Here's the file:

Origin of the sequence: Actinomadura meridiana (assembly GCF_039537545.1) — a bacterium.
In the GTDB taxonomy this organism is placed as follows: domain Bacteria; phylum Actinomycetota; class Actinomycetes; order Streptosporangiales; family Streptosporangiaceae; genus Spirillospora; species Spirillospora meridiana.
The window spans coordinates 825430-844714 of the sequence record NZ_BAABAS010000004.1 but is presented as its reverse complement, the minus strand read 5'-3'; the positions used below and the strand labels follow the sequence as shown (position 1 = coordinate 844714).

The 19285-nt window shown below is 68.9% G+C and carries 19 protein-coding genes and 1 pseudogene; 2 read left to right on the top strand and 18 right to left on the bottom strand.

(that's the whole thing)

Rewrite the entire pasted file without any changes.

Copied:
Origin of the sequence: Actinomadura meridiana (assembly GCF_039537545.1) — a bacterium.
In the GTDB taxonomy this organism is placed as follows: domain Bacteria; phylum Actinomycetota; class Actinomycetes; order Streptosporangiales; family Streptosporangiaceae; genus Spirillospora; species Spirillospora meridiana.
The window spans coordinates 825430-844714 of the sequence record NZ_BAABAS010000004.1 but is presented as its reverse complement, the minus strand read 5'-3'; the positions used below and the strand labels follow the sequence as shown (position 1 = coordinate 844714).

The 19285-nt window shown below is 68.9% G+C and carries 19 protein-coding genes and 1 pseudogene; 2 read left to right on the top strand and 18 right to left on the bottom strand.